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CS 120: Introduction to Cryptography
| Problem Sets
& Collaboration Policy | Sections | Readings
Lecturer: Prof. Salil Vadhan
and Dr. Alon Rosen
Teaching Fellow: Florin Ciocan
Course website: http://people.seas.harvard.edu/~salil/cs120
Staff e-mail: email@example.com
Past CUE evalutions: Fall 01, Spring 03
Cryptography is the science of designing algorithms and
protocols that guarantee privacy, authenticity, and integrity of data when
parties are communicating or computing in an insecure environment. The
recent explosion of electronic communication and commerce has expanded the
significance of cryptography far beyond its historical
military role into all of our daily lives. For example,
cryptography provides the technology that allows you to use your credit
card to make on-line purchases without allowing other people on the internet to
learn your credit card number.
The past 25 years have also seen cryptography transformed from an ad hoc
collection of mysterious tricks into a rigorous science based on firm
complexity-theoretic foundations. It is this modern, complexity-theoretic
approach to cryptography that will be the focus of this course.
Specifically, we will see how cryptographic problems can be given precise
mathematical definitions. Then we will construct algorithms which provably
satisfy these definitions, under precisely stated and widely believed
assumptions. For example, we will see how to prove statements of the
flavor "Encryption algorithm X hides all information about the message
being transmitted, under the assumption that
factoring integers is computationally infeasible." (Of course, this
kind of statement will be given a precise meaning.)
What can you hope to learn from this course?
- Definitions: Why
it is important to precisely define cryptographic problems, and how to do so for several important problems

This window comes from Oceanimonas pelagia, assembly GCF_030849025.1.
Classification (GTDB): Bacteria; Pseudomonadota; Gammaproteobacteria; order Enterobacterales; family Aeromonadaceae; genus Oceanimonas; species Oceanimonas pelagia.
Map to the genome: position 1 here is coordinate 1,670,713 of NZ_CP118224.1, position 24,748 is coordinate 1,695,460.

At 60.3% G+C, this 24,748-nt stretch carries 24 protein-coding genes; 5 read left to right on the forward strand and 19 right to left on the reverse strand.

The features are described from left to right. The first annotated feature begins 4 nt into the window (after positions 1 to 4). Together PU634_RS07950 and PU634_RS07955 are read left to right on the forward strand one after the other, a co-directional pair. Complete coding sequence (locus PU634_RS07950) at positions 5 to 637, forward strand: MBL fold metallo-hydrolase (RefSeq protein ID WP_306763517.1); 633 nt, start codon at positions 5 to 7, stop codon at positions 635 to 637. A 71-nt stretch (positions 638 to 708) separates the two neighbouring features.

(encryption, authentication, digital signatures, ...). The kinds of
subtleties that arise in such definitions, and how to critically evaluate
and interpret cryptographic definitions.
- Constructions & Proofs
of Security: Examples of general & concrete solutions to
various cryptographic problems, and how to prove that they satisfy the
definitions mentioned above (based on precisely stated assumptions).
- Foundations: The
assumptions on which modern cryptography is based, and their implications.
- Theory vs. Practice:
This course will focus on theory, but we will discuss how the theory
relates to what is actually done in practice.
- Applications: If time
permits, we will see one or two examples of how to address cryptographic
issues in higher-level protocol problems, such as auctions, voting, or
- Security: This is not
a course on security, but if time permits, we will discuss how cryptography
fits into the broader contexts of network and systems security.
What this course will NOT teach you:
- Acronyms: There
are many different cryptographic algorithms, protocols, and standards out
there, each their own acronym. It is not the aim of this course to
cover these specific systems, which may come and go, but rather the
general principles on which good cryptography is based.
Understanding these principles will enable you to evaluate the specific
systems you encounter outside this course, on your own. (This is not
to say that the course will be without examples, but the examples will be
selectively chosen mainly for illustrative purposes.)
- Hacking: We will
not teach you how to "break" or "hack" systems.
- Security: We
will not teach you "how to secure your system".
Cryptography is only one part of security, albeit an important one.
- Everything there is to
know about cryptography: Cryptography is a vast subject, and we
will not attempt to be comprehensive here. Instead, we aim to convey
the main principles, philosophy, and techniques which guide the subject,
focusing on the most basic primitives, such as encryption and digital
signatures. This should put you in a good position to read about
other topics on your own or take more advanced courses on cryptography.
Tentative List of Topics
- Review of Algorithms and
- Private-Key Encryption:
- Computational Number Theory
- One-Way Functions
- Pseudorandom Generators
& Pseudorandom Functions
- Private-Key Encryption:
- Private-Key Encryption in
Practice: Block Ciphers
- Trapdoor Functions &
- Message Authentication,
Digital Signatures, and Hashing
- Zero-Knowledge Proofs
- Network & Systems
- Policy Issues
- Conclusions & what we
The formal prerequisite for the course is one prior course
in theoretical computer science, such as CS 121 or 124. (Students